Before we reached the start of out beat where the road runs above and along the river, we spotted six or seven decent trout feeding actively where a spring fed seep flowed into the stream. We’d fish upstream to below this point and then either Doc or the Prof would have a go at them. Turns out when we got there, they decided for some inexplicable reason, that I should show them how it should be done – no pressure. Doc and the Prof sat down in the grass on the right bank, waited and watched. There was no cover from below the fish so I sneaked up the right bank to above the fish, crossed the stream to the left bank and used the shade of the willows to conceal my approach. Reaching what i thought a safe distance, I stripped line, made a short cast to get a feel for distance, picked up line for a single cast with enough slack to drift downstream over the fish. Out of my peripheral vision I spotted two figures peering through the grass with cell phone cameras pointed in my direction. The inevitable happened, with my casting inadequacies revealed, I brought the back cast forward too soon – the line, leader and fly landed in a heap out the tip of the rod, presumably perfectly captured for posterity. In that moment it felt like being dumped in the shore-break and pretending it was somehow, intentional. I chanced a smile in case the cameras were rolling, cast again, this time it worked and the dry drifted into the trout’s window of vision, a strike and a lively, acrobatic trout fought for freedom. I reeled in, waded back, made some weak excuse for the duffed cast and accepted the sympathetic words of encouragement from my esteemed companions – I managed to rescue some of my bruised ego.
A shadowy approach (Pic by Doc)
Finally – strike.(Pic by Doc)
We moved on fishing upstream to a Poplar grove where some years ago I’d stalked unsuccessfully two decent sized rainbows, but not surprisingly they were no longer there. Doc and the Prof walked ahead to a couple of good runs above the Poplars. When I caught up to them, they were in anxious conversation in the middle of the stream, something was wrong. Turns out they were contemplating the removal of a barbed hook, deeply embedded in the Prof’s forearm. First, I needed a photograph. With the assurance that his wife would be able to repair his expensive fishing shirt, I cut the tippet and made a slit large enough for the fly to pass through his sleeve. A quick rearrangement of the hairs on his forearm and adjustment of the angle for the best lighting, I got the shot. Photoshoot over, I explained to the Prof in my finest bedside manner that I was experienced in ripping barbed hooks out of body parts using a short length of mono. He didn’t look convinced, turned a little pale, gave his permission, eyes wide-open although I think, he may have been in prayer – in a split second, a quick jerk and the hook was out. As I recall the Prof thanked me, retied the fly onto the tippet, cast and promptly hooked a spirited little trout.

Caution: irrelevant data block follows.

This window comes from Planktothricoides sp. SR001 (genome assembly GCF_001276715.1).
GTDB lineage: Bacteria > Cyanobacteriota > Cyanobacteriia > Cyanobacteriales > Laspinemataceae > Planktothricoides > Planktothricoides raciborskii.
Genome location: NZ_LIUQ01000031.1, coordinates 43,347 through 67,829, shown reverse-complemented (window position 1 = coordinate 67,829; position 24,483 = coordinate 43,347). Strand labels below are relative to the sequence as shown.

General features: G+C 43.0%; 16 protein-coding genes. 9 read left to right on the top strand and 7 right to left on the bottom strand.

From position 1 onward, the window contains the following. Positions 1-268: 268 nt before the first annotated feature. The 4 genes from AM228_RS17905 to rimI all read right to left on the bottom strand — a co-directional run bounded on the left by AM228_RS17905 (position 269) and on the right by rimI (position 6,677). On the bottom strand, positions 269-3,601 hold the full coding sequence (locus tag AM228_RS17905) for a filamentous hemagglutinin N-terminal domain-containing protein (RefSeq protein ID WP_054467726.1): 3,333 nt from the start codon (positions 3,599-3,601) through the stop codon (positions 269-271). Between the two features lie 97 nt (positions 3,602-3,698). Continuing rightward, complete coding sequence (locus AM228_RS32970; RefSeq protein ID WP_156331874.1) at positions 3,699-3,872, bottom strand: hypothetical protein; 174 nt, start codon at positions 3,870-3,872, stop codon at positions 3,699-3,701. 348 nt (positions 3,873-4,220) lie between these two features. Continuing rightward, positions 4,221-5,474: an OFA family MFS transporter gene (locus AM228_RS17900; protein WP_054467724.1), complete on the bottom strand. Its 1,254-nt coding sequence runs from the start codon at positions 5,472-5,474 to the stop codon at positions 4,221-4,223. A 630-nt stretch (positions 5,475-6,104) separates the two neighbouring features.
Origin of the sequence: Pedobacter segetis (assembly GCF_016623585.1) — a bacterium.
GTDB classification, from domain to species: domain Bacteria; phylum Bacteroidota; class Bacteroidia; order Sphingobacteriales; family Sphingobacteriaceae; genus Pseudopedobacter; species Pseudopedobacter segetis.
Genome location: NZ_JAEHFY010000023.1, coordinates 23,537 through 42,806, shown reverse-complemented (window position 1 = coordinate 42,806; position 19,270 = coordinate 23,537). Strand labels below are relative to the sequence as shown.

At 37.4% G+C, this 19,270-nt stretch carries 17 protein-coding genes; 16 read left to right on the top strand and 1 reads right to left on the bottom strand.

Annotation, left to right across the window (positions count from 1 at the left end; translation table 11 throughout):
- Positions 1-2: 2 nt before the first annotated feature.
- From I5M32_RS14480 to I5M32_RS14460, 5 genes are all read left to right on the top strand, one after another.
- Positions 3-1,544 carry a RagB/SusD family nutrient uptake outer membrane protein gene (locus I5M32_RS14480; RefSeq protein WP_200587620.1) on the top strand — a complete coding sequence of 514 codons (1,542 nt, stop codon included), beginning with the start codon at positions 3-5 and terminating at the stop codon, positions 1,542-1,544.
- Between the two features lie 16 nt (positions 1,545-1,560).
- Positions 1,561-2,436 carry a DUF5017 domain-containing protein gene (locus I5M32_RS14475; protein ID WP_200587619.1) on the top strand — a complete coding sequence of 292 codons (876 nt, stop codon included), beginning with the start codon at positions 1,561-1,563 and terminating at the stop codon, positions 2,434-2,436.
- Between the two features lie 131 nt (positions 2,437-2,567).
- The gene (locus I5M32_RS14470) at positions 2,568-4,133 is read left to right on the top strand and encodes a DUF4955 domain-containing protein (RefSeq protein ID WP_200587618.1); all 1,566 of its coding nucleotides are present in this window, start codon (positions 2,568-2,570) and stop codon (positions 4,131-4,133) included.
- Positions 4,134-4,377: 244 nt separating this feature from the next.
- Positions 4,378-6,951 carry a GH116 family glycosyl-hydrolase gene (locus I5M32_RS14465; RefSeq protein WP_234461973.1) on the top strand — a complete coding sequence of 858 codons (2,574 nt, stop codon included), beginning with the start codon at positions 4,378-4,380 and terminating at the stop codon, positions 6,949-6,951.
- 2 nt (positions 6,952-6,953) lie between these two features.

Para-Adams going nowhere.
Back at the car we had something eat, packed away our tackle, untied the Checkers packet from its lofty perch and tossed it into the boot once again. The hare was decidedly a little riper than earlier in the day – we drove back to Rhodes with the windows open.
It had been a day to remember with a rigor mortised scrub hare and two of the finest companions.
PS. The hare was frozen solid over the next couple of days in the deep freeze in our Rhodes cottage. It travelled all the way back to Durban on top of the luggage in the boot of the Subaru, feet still protruding from the Checkers packet – fortunately no road block explanations were needed. However, the fur of the well-travelled scrub-hare, never made it onto a GRHE. Doc’s wife insisted on its removal from amongst the frozen foodstuff in their home deep freeze – makes sense.
Thanks Andrew and Duncan for a day to remember. Sadly, I can’t say the same for the unfortunate hare.
All images and copy in this post are copyright Peter Brigg © 2019. All rights reserved